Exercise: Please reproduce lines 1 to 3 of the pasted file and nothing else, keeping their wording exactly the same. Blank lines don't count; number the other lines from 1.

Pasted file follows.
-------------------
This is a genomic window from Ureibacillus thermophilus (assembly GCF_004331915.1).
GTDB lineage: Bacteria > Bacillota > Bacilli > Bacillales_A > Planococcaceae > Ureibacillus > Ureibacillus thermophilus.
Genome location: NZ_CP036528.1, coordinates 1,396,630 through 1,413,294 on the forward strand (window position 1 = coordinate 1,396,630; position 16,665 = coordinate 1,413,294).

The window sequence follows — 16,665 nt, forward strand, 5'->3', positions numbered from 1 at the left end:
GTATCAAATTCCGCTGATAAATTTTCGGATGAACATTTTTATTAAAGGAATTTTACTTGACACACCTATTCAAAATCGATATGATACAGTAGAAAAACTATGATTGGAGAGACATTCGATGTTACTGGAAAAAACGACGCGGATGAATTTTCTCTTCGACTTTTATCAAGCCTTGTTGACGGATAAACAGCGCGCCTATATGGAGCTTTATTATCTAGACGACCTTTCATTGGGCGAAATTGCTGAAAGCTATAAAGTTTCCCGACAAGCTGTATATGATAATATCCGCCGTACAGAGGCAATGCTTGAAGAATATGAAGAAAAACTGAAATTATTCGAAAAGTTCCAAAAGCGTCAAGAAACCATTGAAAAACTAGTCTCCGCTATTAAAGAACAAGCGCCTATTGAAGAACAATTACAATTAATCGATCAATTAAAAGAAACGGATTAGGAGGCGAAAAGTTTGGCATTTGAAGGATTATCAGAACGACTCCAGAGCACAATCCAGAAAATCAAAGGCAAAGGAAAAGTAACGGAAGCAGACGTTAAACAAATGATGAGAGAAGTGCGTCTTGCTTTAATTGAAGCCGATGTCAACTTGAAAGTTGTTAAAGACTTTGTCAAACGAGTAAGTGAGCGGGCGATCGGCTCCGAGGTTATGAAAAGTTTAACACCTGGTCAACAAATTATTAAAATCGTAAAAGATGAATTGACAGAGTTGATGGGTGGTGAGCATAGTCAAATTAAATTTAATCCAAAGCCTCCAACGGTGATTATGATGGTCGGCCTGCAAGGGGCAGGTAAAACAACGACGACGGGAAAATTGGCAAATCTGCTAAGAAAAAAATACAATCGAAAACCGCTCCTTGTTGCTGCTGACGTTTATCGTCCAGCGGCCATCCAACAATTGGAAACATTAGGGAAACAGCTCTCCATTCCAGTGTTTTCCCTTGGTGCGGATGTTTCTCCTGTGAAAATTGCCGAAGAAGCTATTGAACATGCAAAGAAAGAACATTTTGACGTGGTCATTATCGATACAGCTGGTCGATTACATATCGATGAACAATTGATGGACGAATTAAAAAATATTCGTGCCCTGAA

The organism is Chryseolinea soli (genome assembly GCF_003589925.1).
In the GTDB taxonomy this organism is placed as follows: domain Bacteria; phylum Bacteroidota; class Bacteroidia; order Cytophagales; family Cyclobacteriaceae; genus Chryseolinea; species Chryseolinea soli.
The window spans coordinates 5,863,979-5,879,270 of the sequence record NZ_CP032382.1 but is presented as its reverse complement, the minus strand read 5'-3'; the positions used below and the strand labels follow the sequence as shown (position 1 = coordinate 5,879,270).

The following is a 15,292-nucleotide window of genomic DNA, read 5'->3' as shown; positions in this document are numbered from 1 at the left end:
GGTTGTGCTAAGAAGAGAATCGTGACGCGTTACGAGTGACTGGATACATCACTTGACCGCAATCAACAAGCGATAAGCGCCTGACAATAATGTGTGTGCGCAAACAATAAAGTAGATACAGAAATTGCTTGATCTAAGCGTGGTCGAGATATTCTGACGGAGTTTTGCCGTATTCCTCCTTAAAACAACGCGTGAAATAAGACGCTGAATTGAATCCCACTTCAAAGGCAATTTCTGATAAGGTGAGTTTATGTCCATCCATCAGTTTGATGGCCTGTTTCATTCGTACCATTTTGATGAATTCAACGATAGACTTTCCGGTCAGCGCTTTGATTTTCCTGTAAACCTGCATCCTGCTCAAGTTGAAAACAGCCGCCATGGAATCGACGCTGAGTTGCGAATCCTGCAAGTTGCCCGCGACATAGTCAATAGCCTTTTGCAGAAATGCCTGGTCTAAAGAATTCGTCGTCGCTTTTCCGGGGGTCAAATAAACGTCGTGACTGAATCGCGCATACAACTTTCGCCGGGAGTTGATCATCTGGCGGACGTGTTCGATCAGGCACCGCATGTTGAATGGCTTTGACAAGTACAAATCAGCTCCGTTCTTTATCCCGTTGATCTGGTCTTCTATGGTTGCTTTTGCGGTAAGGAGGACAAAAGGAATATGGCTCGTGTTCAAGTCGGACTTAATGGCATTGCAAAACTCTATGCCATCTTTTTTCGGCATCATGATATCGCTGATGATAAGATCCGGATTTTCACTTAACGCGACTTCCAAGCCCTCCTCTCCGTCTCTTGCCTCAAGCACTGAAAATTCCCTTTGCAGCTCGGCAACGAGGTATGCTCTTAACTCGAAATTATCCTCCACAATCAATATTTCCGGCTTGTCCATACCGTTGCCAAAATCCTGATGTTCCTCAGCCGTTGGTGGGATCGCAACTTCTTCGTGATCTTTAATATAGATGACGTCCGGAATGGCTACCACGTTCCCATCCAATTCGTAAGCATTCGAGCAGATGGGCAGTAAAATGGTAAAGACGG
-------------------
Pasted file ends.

This is a genomic window from Ureibacillus thermophilus (assembly GCF_004331915.1).
GTDB lineage: Bacteria > Bacillota > Bacilli > Bacillales_A > Planococcaceae > Ureibacillus > Ureibacillus thermophilus.
Genome location: NZ_CP036528.1, coordinates 1,396,630 through 1,413,294 on the forward strand (window position 1 = coordinate 1,396,630; position 16,665 = coordinate 1,413,294).